Feels best for warm weather casual wears. Projection is average and projection is decent during the first 4 hours.

I wonder how the Varvatos think tank came up with this flanker? It's simple elegance borderlines almost on numbskull levels of "why didn't somebody already think of this?" in terms of what it does. I imagine John Varvatos and unofficial perfumer for the house Rodrigo Flores-Roux both sat on a couch, shared a bong, and in the midst of a Pink Floyd back drop said: "Hey dude, like what if we took a generic 90's/2000's aquatic and made it kinda niche by mashing an eau de cologne into it? Wouldn't that be cool?" The answer is yes, that would be pretty cool. It's not super original, not very powerful or long-lasting, nor has the best versatility due to it's hot weather lean, but John Varvatos Artisan Blu (2017) is the perfect modern mainstream aquatic for neroli lovers that maybe need something even better for a sweltering day than a traditional eau de cologne. The stuff is a limited Nordstrom flanker like a lot of Artisan entries, but that doesn't mean it can't be hunted down in the gray market for a better price. I like it but I admit that a cool spin on an oversaturated genre is like yet another parodic self-aware teen slasher film in the wake of the original "Scream" from 1996. You might get a few jollies out of it but you already know how it's going to end. If the original Artisan (2009) is "Scream", this is like "I Know What You Did Last Summer" by comparison.

A neat twist to a formulaic plot is much how Artisan Blu plays out when worn. The opening of neroli is unmistakable, and eau de cologne fans or just fans of neroli in general will all go "oooooh interesting" at first glance. Bergamot, bitter orange, and lavender are all prerequisite cast members destined to die first in the opening movements of the film, and chayote adds an interesting "vegetal" quality that seems to fit well with the neroli and basil. The middle of geranium, iris, and clary sage continue the eau de cologne theme when they encounter the neroli, but the tendrils of the generic aquatic all this is grafted to really start ramping up the gratuitous murdering of notes until the base reminiscent of Davidoff Cool Water (1988) emerges to reveal it's the killer. Dihydromyrcenol, linalool, and calone are all here with a slight patchouli, cedar and pine, showing that the last survivors of this predictably horrific night are clinging to the vestiges of green from the cologne-like intro. It's all in good fun really, and anyone that always wondered what Cool Water and 4711 Echt Kölnisch Wasser (1799) smelled like in a blender now have their answer, but that's the only thing artisinal about the whole affair. Otherwise, this is like any other example of the genre, and unless you're a dedicted fan, you're more likely to catch this on "Netflix" with a sample than toss up any ammount of cash committing to Artisan Blu-ray by buying a full bottle (pun intended). Office safe and casual day-wear appropriate, Artisan Blu is best in summer, but will only stall it's engines fully in winter.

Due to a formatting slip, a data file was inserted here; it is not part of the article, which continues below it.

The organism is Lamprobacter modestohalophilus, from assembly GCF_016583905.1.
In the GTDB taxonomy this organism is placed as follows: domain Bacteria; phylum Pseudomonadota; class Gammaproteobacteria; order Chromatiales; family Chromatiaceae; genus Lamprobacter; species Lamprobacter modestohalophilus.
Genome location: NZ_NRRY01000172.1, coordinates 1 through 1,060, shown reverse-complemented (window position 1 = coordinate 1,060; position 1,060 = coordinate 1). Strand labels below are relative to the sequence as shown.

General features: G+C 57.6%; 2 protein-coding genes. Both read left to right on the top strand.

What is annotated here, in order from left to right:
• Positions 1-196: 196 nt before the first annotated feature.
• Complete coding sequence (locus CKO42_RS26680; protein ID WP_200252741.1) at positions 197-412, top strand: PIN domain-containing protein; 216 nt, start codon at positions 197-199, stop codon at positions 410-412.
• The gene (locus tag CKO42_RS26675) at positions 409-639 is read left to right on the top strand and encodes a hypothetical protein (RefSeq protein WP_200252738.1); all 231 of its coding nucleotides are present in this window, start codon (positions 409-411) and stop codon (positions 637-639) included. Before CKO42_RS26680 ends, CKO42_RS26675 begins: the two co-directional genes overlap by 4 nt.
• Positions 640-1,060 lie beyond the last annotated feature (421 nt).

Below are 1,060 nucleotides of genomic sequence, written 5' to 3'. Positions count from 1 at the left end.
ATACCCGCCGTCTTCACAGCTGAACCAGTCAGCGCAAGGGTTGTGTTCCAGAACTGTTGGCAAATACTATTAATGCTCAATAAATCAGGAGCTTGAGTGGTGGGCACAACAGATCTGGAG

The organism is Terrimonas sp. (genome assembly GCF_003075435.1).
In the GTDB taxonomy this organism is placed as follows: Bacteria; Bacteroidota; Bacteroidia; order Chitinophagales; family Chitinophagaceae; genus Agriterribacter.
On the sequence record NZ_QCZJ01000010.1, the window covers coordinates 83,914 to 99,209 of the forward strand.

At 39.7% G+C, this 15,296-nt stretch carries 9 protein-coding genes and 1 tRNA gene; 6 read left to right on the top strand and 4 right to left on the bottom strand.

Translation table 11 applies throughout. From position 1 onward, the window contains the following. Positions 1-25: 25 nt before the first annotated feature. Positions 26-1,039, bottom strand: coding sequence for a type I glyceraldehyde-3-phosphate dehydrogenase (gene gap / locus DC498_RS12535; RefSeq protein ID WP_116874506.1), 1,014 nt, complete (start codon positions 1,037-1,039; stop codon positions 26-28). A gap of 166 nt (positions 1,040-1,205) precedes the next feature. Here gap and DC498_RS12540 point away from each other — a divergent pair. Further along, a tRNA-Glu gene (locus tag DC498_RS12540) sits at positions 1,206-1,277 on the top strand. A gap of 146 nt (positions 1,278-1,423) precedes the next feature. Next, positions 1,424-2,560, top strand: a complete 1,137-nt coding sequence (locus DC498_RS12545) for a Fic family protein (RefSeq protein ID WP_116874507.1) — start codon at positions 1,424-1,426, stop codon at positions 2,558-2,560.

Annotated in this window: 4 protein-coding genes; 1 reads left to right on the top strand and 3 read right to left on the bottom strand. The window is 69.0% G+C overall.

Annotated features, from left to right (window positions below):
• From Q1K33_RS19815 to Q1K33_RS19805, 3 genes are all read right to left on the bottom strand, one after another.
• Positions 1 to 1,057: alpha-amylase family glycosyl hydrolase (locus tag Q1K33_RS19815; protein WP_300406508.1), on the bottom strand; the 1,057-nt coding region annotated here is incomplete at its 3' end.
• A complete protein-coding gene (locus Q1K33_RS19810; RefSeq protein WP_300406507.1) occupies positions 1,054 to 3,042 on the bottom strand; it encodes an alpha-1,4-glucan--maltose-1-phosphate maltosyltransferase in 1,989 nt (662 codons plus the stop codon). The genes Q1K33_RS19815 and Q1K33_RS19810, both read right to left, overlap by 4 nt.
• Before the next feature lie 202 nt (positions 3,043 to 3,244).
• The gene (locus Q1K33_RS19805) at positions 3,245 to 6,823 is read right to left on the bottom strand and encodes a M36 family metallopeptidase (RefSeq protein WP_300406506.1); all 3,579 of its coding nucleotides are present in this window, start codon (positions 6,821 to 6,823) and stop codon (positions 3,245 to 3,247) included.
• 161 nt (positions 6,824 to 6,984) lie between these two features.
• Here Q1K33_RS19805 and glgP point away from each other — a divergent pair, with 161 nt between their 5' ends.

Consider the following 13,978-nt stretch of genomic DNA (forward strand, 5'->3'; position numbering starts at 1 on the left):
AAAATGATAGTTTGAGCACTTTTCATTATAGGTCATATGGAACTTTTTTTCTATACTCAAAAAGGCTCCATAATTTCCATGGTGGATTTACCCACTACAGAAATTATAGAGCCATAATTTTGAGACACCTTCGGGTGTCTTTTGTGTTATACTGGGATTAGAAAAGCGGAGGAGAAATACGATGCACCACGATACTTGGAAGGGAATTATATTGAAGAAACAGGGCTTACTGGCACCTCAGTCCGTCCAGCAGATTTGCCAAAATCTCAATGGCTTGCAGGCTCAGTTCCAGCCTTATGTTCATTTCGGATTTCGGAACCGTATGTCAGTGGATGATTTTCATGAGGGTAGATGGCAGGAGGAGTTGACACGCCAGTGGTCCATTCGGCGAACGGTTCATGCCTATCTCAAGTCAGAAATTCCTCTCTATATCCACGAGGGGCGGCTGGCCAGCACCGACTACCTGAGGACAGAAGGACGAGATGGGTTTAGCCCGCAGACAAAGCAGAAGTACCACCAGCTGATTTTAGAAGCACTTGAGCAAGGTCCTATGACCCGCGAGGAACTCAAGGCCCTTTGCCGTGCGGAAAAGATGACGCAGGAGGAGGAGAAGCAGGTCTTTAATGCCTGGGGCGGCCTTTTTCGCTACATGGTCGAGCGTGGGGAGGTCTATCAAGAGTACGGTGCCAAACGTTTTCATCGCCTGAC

I'm giving this a thumbs-up but conditionally in accordance with your climate and it's availability. Most limited Nordstrom exclusives from the house stay available and affordable for a good amount of time, outside of the insane $2500 John Varvatos Rock Volume One (2009) or the much-less-ridiculous John Varvatos 10th Anniversary (2010), which was extremely devalued when it saw wider re-release as John Varvatos Platinum Edition (2013) sometime later, and can be bought for near-retail. If this one eventually goes in that direction after some time, all bets are off. However, if you live near the equator, or just love aquatics overall, and maybe find a neroli head note in such a scent interesting, you should definitely pounce on this. As for me? It rarely gets super hot for any length of time where I live, so what aquatics I have barely see annual use, so while I approve, this wouldn't see enough use to justify a purchase, and it's of no collector's interest to me. I wouldn't have a place for this in my collection, much like most of the "ironic" slasher films that littered the 2000's in the wake of the "Scream" franchise, but much like them, I'd occasionally like to catch a recollection of Artisan Blu now and then to remind myself of the simple "pothead genius" on display with it's design and execution, for whatever that's worth. John Varvatos has done much better, but there's nothing objectively unlikeable about this, but like with slasher films, folks not fond of the subject are better off not wasting their time outside a spray from a tester. When wearing Artisan Blu, never run up stairs or say you'll be right back, because you won't.